Iloilo solon asks NBI: Check trader’s claims of selling onions at low price last year
MANILA, Philippines — The National Bureau of Investigation (NBI) has been asked to check into the sales of an onion distributor invited into a House of Representatives hearing, after lawmakers were surprised to learn that she sold red onions at P200 to P250 per kilogram in December.
Iloilo 1st District Rep. Janette Garin sought NBI’s help on Wednesday after Agrifina Mendoza, a depositor of onions at the Ribson Cold Storage Facility, said during the House committee on agriculture and food hearing that she sold onions at P70 to P75 per kilogram in Divisoria and other markets around June and July, and at P100 to P120 per kilogram between October and November.
Mendoza was one of the resource persons of the House committee, which is still trying to get to the root of high onion prices — which ballooned to around P400 to P700 at some points.
“Mr. Chair, your Honor, may we request the NBI to look into the sales of our resource person, because it is quite perplexing as supermarkets should have bought onions from you if you were selling at such low prices in December,” Garin said in a mix of English and Filipino.
“I am deeply bothered because the Department of Agriculture (DA), they have been checking markets every now and then but they saw nothing, that’s why the food terminal was left with no option but to buy at P570 per kilo because they cannot find anyone in the Philippines selling at that price,” he added.
Committee chair and Quezon 1st District Rep. Wilfrido Mark Enverga agreed, asking the NBI to look into the issue.
Mendoza, who also said before the committee that she had around 38,000 to 48,000 bags of red onion for the entirety of 2022, said that each bag during the months of July and June only costs P1,700. This meant that if a bag contains around 26 to 27 kilograms of onions, it would cost as low as P65 per kilogram.
She then sold it at P70 to P75 per kilogram.
“If we cannot buy from farmers, I release onions from my storage that are stored with Ribson,” Mendoza said.
“How much do you sell these?” Garin asked.
“At around P70 to P75 per kilo in July. By December at around P150 to P200 per kilo,” Mendoza replied.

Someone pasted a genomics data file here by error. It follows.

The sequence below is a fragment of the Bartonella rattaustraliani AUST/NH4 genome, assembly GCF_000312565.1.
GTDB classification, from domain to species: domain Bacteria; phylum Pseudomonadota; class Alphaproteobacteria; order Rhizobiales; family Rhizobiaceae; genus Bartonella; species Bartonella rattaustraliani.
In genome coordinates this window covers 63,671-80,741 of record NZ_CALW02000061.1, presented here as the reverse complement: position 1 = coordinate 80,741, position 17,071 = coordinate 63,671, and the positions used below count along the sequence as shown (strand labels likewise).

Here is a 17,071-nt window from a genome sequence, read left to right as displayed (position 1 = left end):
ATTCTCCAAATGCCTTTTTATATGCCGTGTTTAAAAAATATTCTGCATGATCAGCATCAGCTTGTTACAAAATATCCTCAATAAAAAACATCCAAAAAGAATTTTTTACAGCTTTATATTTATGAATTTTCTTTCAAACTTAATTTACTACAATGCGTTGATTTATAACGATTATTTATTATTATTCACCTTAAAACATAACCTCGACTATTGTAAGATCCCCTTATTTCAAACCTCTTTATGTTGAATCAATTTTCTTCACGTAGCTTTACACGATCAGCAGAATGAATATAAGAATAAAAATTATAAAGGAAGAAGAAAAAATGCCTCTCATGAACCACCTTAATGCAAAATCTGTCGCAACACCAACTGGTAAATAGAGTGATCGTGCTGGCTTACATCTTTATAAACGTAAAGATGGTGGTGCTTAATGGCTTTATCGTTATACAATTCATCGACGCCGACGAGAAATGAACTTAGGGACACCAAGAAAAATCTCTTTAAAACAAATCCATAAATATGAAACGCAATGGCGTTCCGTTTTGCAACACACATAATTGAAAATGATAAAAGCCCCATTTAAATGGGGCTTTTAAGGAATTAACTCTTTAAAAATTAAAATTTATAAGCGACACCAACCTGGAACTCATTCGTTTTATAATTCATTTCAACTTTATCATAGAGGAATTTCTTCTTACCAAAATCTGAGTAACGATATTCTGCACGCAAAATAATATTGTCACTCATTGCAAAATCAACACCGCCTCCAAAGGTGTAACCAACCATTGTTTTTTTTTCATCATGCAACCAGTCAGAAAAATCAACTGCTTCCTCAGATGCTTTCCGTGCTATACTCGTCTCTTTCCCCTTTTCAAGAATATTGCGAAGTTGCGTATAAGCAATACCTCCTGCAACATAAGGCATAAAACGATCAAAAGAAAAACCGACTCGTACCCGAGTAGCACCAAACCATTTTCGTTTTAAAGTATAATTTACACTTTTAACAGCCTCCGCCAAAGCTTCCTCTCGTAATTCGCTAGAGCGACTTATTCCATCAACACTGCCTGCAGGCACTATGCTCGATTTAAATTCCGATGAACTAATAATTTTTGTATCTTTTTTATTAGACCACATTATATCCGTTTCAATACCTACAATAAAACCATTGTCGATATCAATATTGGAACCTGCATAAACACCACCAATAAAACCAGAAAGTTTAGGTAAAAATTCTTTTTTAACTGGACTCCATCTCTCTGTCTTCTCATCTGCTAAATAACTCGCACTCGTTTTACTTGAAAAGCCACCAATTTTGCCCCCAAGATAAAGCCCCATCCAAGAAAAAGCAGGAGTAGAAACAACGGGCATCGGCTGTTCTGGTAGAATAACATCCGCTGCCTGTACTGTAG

When Garin called her attention to the fact that onion prices had been skyrocketing in December 2022, Mendoza clarified that it was from her stash at the cold storage. However, the prices of onions she sold also rose as she had to purchase products from Pangasinan, which were considerably more expensive.
“Isn’t it confusing that supermarkets sold onions for P500 to P600. Because if you have been at that low price, wouldn’t it be possible that people from all over the country would have rushed toward your stores?” Garin stressed.
“Ma’am during that time when supermarkets were selling at P500 (per kilo), that was (the) time that I got onions from Pangasinan, newly-harvested,” Mendoza answered. “Because if we’re basing it from Divisoria, the half of December, around December 15, the source of onions I sold were from Pangasinan already.”
When asked by Garin about where the cheaper onions came from, Mendoza said farmers who grew them in Pangasinan sold onions for P220 per kilogram.
Despite the explanation, Garin said that it would not have made sense for major supermarket chains to opt for onions priced between P400 to P500 when there were distributors selling it for P250 per kilogram — or even farmers at P220 per kilogram — at the same time.
“I’m asking these questions so that DTI (Department of Trade and Industry) and DA can look into the situation because it’s very obvious that farmers are being used for actions where it is the middleman, the agents, the brokers, and especially the traders, who benefit,” Garin said.
“Of course — I’m sorry ma’am — but it is not believable that you sold onions at a lower price while supermarkets were pricing it so high […] they have consignees, they have several concessionaires. If there are only four concessionaires, if I sold at P600, if Asec. would sell onions for P550, and sir for P500. It is natural that supermarkets would buy from her (Mendoza), we would lose income,” she added.
Garin also agreed with the initial observations of Sagip party-list Rep. Rodante Marcoleta — who alleged during the earlier part of the hearing that the Bureau of Plant Industry (BPI) was influenced to refrain from importing white onions, and substitute red onions instead.
Marcoleta was referring to Bonena Multi-Purpose Cooperative president Israel Reguyal, whose suggestions were supposedly considered by BPI.
Reguyal was not present during the hearing due to hypertension and diabetes.
The House panel has conducted at least eight hearings to uncover why agricultural products like mainly onions became too expensive in the latter part of 2022. The hearings have led to contempt orders being imposed against resource persons as one of the trading companies invited by the panel — Argo Trading — refused to provide documents needed by the panel claiming they were confidential.
Eventually, in the March 21 hearing of the committee, another set of cold storage facility officials were cited in contempt due to conflicting statements. With reports from Aliah Gumasing, trainee